i always check the dew point before i wash my hair, makes it easier to determine which products to use. you can use the frizz factor on the home page here, just put in your zip code. i go to weatherunderground.com for my zip code.

remember it is the dew point, not the humidity that is important. ie, it can be 20 degrees out, snowing so it would be 100% humidity, but the dew point is never above the actual temp, so dew point would be 20 or most likely lower, so a dry day for hair, no moisture in that cold air.

HTH!

Thanks rbb, so basically it's all about how dry the air is regardless of temp., therefore determining what products to use. Be it with humectant for lower dew point or less for higher dew point, I think I got that right lol

Starmie 03-10-2012 08:38 AM

Dew points have always been a mystery to me (I do kind of understand, lol) so I take no notice of them really (and I don't have the time or inclination to faff about on the computer in a morning checking what it is each day). I live in a very dry climate and that suits me and my hair fine. I know if it's humid my hair's going to be a mess so I just tie it up. That's about as much factoring of the climate I do!

Rustina 03-10-2012 09:24 AM

I don't have to pay as much attention to dews now as I did early on in my journey. For about a year, I wrote down the temperature, dew point, products used, techniques used, and results I got every single day. It helped me to identify products and weather combinations that worked, and once I looked closely at those product ingredients, that gave me a blueprint to use any time. I now know that I need to avoid glycerin high on the ingredient list in the dry cold months, and that I need to DT pretty much every week in the winter, too. I've found that CJAO works for me year round, but CJDSC is only good in the warmer months. KCCC is my go-to styler in winter, but SSCEJ and FHG are my HG summer combo.

Since I'm not a product junkie, I just stick with what I now know works in each season and I'm good to go, but I don't think I could have gotten to where I am without that year of tracking first.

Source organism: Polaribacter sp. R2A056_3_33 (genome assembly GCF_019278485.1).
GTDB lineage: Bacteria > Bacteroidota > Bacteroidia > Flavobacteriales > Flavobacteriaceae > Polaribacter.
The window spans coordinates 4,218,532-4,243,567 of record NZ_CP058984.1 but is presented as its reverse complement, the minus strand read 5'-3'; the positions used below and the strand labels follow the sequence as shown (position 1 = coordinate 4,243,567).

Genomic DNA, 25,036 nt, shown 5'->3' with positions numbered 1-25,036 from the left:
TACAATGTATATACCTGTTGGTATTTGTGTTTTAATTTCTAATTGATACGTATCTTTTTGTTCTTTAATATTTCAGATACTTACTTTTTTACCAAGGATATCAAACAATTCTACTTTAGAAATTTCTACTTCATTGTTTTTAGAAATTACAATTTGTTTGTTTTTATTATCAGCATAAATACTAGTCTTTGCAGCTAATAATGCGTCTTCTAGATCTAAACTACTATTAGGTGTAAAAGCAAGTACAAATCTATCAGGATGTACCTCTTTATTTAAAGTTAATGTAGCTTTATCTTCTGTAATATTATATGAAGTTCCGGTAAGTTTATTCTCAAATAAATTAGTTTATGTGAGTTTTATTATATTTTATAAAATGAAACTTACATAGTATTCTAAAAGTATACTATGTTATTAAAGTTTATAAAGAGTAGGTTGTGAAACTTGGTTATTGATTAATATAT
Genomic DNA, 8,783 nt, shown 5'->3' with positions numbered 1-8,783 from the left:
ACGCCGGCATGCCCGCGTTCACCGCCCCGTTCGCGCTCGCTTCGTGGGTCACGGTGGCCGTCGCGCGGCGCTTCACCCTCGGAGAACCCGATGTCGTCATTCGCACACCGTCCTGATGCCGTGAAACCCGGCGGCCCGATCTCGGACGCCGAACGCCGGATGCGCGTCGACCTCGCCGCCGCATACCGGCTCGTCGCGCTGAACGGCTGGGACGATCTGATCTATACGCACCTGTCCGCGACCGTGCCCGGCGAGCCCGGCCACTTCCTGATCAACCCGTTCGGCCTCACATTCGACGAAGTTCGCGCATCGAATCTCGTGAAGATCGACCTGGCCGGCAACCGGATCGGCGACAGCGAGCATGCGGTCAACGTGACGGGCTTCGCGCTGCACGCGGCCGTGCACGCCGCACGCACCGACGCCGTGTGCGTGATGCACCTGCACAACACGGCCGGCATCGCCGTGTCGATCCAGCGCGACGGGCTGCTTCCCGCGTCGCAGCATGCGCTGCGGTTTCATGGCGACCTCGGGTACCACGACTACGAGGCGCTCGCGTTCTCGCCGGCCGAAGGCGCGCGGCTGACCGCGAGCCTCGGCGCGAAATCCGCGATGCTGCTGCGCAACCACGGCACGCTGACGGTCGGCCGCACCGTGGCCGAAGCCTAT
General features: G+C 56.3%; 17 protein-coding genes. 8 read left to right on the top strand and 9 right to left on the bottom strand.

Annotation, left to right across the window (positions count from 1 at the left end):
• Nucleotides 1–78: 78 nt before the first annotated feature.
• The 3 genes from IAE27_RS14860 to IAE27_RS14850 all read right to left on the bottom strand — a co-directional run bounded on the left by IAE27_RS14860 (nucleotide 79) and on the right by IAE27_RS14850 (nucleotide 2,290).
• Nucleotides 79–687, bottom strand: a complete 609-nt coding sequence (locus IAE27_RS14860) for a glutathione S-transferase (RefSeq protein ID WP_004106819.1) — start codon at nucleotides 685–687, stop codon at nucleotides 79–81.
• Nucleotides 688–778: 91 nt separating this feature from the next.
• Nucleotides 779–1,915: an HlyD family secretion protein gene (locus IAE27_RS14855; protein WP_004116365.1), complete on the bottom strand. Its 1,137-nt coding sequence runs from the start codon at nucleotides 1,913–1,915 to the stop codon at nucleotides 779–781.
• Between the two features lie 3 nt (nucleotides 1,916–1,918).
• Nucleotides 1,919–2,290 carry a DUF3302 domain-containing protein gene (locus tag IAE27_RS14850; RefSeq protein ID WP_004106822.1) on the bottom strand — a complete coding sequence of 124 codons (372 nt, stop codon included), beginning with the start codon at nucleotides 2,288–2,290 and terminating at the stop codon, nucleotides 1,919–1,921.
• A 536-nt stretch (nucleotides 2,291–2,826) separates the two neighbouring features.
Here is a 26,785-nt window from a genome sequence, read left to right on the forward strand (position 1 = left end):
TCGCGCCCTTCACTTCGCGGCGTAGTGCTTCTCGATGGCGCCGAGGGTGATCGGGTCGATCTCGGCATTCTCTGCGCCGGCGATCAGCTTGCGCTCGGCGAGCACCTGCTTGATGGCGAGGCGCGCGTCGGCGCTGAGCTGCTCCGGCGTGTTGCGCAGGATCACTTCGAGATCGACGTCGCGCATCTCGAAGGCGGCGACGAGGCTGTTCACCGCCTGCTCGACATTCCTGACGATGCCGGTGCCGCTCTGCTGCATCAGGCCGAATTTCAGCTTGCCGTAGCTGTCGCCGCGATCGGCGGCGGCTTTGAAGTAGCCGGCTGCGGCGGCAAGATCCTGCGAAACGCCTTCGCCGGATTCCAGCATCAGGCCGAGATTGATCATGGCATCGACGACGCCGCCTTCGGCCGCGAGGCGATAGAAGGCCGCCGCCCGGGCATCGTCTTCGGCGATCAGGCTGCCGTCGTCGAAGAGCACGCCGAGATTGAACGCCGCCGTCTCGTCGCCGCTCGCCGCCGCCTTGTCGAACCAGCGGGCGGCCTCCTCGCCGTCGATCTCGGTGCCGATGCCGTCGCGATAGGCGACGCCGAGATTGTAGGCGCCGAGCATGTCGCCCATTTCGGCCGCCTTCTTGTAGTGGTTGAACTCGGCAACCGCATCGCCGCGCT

I'm a good speller! My iPhone keyboard? Not so much.

kathymack 03-10-2012 11:44 AM

Quote:

Originally Posted by beeduh (Post 1904353)
Quote:

Originally Posted by kathymack (Post 1904324)
I had a thought and did a little research to support it. Most places, other then the desert, get more humid in the summer. My thought was that Montana summer dew point might be similar to your Georgia winter dew point. I did a search for "Montana dew point in June." I came up with weather information--and had to pick a city. Helena, Montana has average June dew point in the 50's. Here's the link: Average Weather For Helena, Montana, United States - WeatherSpark You can check other cities on that website.

So, you should be able to use what you've been doing under similar dew points.

Thanks. Sadly I'm not sure what the dew point has been this winter for Alabama, I just started my CG journey in February. And the weather has been cRaZy! So pretty much I don't know what products would work the best for me in MT.

I remember you saying that the dew point was low (32) in a post on another thread. Now you know that 32 is below average--but not low. I would assume that your dew point will be around that 50 as winter ends and spring begins. If you start paying attention to the dew point and your product success, you should have an idea of what works on your hair during average dew points.

csj 03-10-2012 11:58 AM

All the dew point stuff confounds me a bit. I am trying to keep an eye of the Curlcast and it's rec's but often they are contradictory.

My other issue is glycerin - if it really does pull moisture out of hair in low dews and make hair swell in high dews why is it included in so many items? :roll:

rbb 03-10-2012 12:19 PM

because in the right dew points glycerin is great!!!
and, my hair can tolerate glycerin in pretty high dew points; for my hair it's really the low dew points where i need to avoid glycerin.
that still gives me many months out of the year that i can happily use glycerin.

Corrina777 03-10-2012 12:41 PM

I looked up dew points here for last night and today- they're around 11. But I still got pretty good results with Curl Keeper last night. I'm completely baffled now.